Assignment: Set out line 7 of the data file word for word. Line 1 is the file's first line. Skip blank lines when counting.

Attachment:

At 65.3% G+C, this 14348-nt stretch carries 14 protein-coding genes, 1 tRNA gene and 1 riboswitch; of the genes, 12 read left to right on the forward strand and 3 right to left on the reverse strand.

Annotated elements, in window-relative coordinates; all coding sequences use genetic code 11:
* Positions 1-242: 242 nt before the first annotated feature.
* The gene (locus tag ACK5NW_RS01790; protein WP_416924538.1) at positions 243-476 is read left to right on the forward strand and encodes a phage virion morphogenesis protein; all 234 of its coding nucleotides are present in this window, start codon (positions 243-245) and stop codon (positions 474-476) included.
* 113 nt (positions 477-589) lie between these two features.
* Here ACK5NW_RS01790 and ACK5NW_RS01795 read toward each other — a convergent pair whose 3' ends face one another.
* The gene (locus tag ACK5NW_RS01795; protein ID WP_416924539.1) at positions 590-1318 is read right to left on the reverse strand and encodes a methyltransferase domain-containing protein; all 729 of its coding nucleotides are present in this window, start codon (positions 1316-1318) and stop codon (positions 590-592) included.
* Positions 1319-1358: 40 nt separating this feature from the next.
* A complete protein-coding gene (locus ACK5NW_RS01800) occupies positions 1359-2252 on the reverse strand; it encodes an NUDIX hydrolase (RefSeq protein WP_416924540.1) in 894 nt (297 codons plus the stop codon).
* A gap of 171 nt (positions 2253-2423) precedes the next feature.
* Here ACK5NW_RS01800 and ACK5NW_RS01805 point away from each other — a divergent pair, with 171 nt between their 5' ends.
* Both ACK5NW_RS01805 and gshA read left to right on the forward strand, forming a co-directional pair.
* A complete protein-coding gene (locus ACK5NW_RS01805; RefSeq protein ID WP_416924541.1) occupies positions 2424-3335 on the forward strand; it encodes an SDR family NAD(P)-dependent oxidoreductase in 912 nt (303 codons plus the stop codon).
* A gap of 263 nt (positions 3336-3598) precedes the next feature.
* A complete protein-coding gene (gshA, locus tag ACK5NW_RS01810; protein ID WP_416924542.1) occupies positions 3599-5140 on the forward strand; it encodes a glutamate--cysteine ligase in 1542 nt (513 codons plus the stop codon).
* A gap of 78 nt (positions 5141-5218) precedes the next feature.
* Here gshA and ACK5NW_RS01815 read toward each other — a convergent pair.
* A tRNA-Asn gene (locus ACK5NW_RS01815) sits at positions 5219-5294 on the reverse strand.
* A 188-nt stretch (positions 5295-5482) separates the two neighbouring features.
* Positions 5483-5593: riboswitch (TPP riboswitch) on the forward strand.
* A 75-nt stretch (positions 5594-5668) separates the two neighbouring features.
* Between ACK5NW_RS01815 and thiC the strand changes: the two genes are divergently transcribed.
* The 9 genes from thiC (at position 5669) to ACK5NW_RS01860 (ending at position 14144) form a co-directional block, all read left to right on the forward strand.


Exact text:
* The gene (locus tag ACK5NW_RS01795; protein ID WP_416924539.1) at positions 590-1318 is read right to left on the reverse strand and encodes a methyltransferase domain-containing protein; all 729 of its coding nucleotides are present in this window, start codon (positions 1316-1318) and stop codon (positions 590-592) included.